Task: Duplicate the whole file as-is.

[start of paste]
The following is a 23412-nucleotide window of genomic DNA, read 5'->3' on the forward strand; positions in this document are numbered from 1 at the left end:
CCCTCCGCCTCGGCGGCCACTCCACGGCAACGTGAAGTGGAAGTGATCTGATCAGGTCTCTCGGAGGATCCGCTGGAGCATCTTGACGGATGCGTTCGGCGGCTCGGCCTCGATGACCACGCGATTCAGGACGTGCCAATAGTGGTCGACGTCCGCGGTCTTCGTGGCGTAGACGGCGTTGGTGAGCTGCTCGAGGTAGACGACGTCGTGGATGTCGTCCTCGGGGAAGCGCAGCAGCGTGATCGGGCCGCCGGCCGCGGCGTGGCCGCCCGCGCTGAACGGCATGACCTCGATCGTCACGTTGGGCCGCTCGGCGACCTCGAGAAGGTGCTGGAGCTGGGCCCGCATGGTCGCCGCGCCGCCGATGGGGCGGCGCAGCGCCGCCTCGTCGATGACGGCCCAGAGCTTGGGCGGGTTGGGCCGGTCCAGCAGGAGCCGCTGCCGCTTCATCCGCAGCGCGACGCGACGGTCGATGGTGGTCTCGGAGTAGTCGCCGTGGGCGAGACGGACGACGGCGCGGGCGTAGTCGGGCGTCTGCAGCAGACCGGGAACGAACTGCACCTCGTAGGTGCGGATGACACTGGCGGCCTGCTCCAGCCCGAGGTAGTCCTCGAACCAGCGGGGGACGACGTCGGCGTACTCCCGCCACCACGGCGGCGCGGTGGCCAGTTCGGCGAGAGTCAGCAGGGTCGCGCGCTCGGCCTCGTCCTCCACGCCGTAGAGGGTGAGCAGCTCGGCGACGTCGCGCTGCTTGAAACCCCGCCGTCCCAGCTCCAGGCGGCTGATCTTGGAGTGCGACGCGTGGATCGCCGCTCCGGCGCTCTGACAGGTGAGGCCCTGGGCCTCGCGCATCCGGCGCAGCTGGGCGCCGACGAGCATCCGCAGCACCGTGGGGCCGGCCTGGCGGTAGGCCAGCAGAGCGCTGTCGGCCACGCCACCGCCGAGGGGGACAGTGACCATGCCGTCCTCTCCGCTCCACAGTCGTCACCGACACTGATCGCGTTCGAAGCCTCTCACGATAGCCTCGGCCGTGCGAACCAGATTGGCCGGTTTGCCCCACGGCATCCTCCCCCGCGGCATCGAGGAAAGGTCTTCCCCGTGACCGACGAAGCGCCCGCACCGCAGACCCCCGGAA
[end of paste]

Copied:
The following is a 23412-nucleotide window of genomic DNA, read 5'->3' on the forward strand; positions in this document are numbered from 1 at the left end:
CCCTCCGCCTCGGCGGCCACTCCACGGCAACGTGAAGTGGAAGTGATCTGATCAGGTCTCTCGGAGGATCCGCTGGAGCATCTTGACGGATGCGTTCGGCGGCTCGGCCTCGATGACCACGCGATTCAGGACGTGCCAATAGTGGTCGACGTCCGCGGTCTTCGTGGCGTAGACGGCGTTGGTGAGCTGCTCGAGGTAGACGACGTCGTGGATGTCGTCCTCGGGGAAGCGCAGCAGCGTGATCGGGCCGCCGGCCGCGGCGTGGCCGCCCGCGCTGAACGGCATGACCTCGATCGTCACGTTGGGCCGCTCGGCGACCTCGAGAAGGTGCTGGAGCTGGGCCCGCATGGTCGCCGCGCCGCCGATGGGGCGGCGCAGCGCCGCCTCGTCGATGACGGCCCAGAGCTTGGGCGGGTTGGGCCGGTCCAGCAGGAGCCGCTGCCGCTTCATCCGCAGCGCGACGCGACGGTCGATGGTGGTCTCGGAGTAGTCGCCGTGGGCGAGACGGACGACGGCGCGGGCGTAGTCGGGCGTCTGCAGCAGACCGGGAACGAACTGCACCTCGTAGGTGCGGATGACACTGGCGGCCTGCTCCAGCCCGAGGTAGTCCTCGAACCAGCGGGGGACGACGTCGGCGTACTCCCGCCACCACGGCGGCGCGGTGGCCAGTTCGGCGAGAGTCAGCAGGGTCGCGCGCTCGGCCTCGTCCTCCACGCCGTAGAGGGTGAGCAGCTCGGCGACGTCGCGCTGCTTGAAACCCCGCCGTCCCAGCTCCAGGCGGCTGATCTTGGAGTGCGACGCGTGGATCGCCGCTCCGGCGCTCTGACAGGTGAGGCCCTGGGCCTCGCGCATCCGGCGCAGCTGGGCGCCGACGAGCATCCGCAGCACCGTGGGGCCGGCCTGGCGGTAGGCCAGCAGAGCGCTGTCGGCCACGCCACCGCCGAGGGGGACAGTGACCATGCCGTCCTCTCCGCTCCACAGTCGTCACCGACACTGATCGCGTTCGAAGCCTCTCACGATAGCCTCGGCCGTGCGAACCAGATTGGCCGGTTTGCCCCACGGCATCCTCCCCCGCGGCATCGAGGAAAGGTCTTCCCCGTGACCGACGAAGCGCCCGCACCGCAGACCCCCGGAA